Texas anglers are blessed with so many waters to fish, so many fish to catch and so many ways to catch them that deciding where to go month to month demands some serious thinking.
From January to the end of the year, your choices of where to go and what to catch involve a wide variety of freshwater and saltwater species, as well as bodies of water that range from big to small.
Here are some of the lakes and the fish they have to offer. You may want to hang this Texas Fishing list next to your calendar!
This Rio Grande reservoir has become the gem of West Texas and there are few better places to enjoy the normally warmer climates of the winter than on its deep, clear waters with scores of steep, rocky canyons and its incredible largemouth bass fishing. If that weren’t true, the numerous professional bass anglers who have competed there wouldn’t have returned to purchase properties and build homes nearby.
During the pre-spawn period in January, bass move onto the windy points of the canyons and creeks to feed on shad and to search for spawning areas. By February, many of the bass on this warm-climate lake already are beginning to spawn while bass elsewhere across the state are just beginning to search for their own spawning grounds.
The bass typically search spawning areas and feed along the underwater ledges in 2 to 7 feet of water that drop off into 20-foot depths, especially those with brush on them. Red Shad worms and crankbaits usually work best for taking these fish.
This Texas-Oklahoma border lake on the Red River has long been a jugliner’s dream. It has a population of some of the biggest blue catfish in the state. Most of them are caught during February by jugliners, but many rod-and-reel anglers have been surprised by the big brutes. In fact, the Texas record blue cat weighing more than 120 pounds was caught there by a rod-and-reel angler in 2004.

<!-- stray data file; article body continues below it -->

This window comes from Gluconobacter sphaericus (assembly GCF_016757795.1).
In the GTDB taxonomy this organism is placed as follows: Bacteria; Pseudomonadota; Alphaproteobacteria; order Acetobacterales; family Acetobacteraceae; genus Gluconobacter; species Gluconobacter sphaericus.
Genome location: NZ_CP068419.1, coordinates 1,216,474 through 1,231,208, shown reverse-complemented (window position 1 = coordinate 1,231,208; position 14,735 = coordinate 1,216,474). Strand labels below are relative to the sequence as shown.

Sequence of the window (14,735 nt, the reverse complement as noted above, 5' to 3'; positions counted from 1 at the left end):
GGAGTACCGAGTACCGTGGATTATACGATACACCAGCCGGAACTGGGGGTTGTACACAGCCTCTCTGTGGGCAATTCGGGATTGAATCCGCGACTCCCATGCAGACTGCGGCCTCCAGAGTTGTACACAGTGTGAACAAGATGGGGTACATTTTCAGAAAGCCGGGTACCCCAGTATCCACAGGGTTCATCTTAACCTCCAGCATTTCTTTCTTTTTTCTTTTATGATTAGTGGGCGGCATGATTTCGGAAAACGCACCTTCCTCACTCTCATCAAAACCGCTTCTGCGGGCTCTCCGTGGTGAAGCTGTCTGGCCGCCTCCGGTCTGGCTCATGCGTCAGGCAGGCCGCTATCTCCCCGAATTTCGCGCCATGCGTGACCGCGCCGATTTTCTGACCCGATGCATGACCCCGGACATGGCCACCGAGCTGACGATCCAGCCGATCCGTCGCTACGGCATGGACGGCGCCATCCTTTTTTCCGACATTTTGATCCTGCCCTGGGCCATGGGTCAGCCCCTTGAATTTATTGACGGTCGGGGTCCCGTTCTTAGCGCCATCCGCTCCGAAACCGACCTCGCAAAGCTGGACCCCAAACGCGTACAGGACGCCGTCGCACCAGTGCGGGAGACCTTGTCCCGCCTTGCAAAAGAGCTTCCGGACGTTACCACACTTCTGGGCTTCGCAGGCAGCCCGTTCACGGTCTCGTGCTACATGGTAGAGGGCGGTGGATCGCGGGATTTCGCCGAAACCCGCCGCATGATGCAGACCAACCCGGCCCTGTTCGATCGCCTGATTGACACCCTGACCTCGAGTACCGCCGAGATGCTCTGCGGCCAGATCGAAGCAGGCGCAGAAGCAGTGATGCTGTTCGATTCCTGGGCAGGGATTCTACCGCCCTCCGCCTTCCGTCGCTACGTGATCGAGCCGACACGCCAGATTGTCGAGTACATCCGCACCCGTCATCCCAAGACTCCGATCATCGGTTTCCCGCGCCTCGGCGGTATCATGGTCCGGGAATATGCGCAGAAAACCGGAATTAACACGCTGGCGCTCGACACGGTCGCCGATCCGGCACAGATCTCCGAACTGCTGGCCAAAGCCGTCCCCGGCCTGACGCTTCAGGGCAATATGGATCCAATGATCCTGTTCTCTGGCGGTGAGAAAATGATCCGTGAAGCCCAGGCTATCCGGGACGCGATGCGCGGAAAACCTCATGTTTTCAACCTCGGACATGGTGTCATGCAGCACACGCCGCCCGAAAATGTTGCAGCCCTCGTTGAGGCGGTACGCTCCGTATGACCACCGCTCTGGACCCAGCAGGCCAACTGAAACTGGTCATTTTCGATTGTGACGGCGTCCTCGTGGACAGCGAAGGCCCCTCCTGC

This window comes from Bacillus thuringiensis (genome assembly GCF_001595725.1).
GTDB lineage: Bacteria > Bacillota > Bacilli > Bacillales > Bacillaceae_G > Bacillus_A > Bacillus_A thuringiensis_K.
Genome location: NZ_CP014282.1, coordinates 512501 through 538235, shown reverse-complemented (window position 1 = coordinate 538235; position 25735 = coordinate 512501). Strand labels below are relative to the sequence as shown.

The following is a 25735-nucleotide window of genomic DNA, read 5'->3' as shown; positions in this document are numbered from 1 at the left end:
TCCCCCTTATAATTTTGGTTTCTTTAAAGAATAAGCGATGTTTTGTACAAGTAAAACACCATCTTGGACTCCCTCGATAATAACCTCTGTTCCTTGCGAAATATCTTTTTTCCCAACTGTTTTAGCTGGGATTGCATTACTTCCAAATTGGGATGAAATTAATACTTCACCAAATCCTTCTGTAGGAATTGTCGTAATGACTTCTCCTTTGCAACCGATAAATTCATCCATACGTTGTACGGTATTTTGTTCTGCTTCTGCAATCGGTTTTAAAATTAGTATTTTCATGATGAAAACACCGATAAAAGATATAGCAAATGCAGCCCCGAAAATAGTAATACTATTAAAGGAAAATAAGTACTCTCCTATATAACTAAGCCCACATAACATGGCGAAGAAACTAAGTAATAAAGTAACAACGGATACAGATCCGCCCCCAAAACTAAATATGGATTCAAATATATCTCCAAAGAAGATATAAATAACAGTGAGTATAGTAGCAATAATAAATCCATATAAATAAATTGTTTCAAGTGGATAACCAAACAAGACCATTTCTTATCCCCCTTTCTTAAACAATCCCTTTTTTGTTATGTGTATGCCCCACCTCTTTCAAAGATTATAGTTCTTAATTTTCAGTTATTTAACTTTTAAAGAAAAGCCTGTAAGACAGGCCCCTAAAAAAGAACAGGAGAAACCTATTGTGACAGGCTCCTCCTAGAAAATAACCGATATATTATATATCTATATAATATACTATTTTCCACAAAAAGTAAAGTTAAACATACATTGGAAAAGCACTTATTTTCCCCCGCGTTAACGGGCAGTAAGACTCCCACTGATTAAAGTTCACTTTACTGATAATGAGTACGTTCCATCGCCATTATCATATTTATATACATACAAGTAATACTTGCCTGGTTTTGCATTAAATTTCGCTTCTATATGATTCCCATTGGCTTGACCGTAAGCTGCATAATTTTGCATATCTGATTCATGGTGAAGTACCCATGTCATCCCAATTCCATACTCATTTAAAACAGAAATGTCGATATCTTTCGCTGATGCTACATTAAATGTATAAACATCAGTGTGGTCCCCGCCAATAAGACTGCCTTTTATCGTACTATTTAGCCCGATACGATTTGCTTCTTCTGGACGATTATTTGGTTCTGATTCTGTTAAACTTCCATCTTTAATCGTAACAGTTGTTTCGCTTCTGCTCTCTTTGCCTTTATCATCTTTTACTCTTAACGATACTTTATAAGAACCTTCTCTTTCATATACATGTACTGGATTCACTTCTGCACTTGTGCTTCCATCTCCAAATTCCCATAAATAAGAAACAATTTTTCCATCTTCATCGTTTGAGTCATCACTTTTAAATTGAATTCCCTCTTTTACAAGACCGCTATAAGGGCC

Juglining for catfish has become an event almost kin to the opening of deer season for many anglers. It isn’t unusual to find a lakeside fishing camp or marina with groups of eight to 10 jugliners camped together to set and run their lines and simply have a good time in between.
Slickum Slough, Paw Paw Creek and Lebanon Point above the Willis Bridge on the north end of the lake have been among the most productive areas. Live shad and cut shad held about a foot off the bottom and fished along the edges of the main river channel and its tributaries catch most of the fish for jug and drift fishermen.
Hybrid Striped Bass
This relatively little lake north of Houston has been a sleeper among hybrid striped bass anglers. But sometimes a good secret is hard to keep. During March as the water temperatures begin to warm, the hybrids go on the prowl and can produce quick limits for anglers using both artificial and live bait.
Topwater action can be good when the fish are surfacing during the early and mid-morning hours, especially off the main-lake points that have sandy bottoms. Swim baits also produce some great catches when the hybrids are schooling or when they are prowling the points and flats.
When you locate schools of shad, you likely will locate schools of hybrid striped bass. If the topwater and swim bait action slows, switch to chrome Slabs and spoons and fish vertically by bouncing the lures off the bottom in the same areas.
Perhaps no other lake in the state has produced more eating-sized channel catfish than this reservoir of the Sabine River Authority located north of Wills Point. It is especially productive during the spring and summer months.
During early spring, the channel catfish move into flooded willows and cattails when the lake level is up. Look for them around trees at 13 to 15 feet of water near the channels on the upper end of the lake when the level is low.
The ticket to catches of large numbers of cats is to bait out areas you plan to fish with soured maize, and then to use punch bait on No.4 treble hooks, fished either on bobbers or straight lines. It isn’t unusual for a fishing guide with four customers to see 100 channel catfish boated between just after daybreak until noon. Now that’s great catfish action!
Find more solid Texas Fishing options for 2012 for May, June, July and August on page two!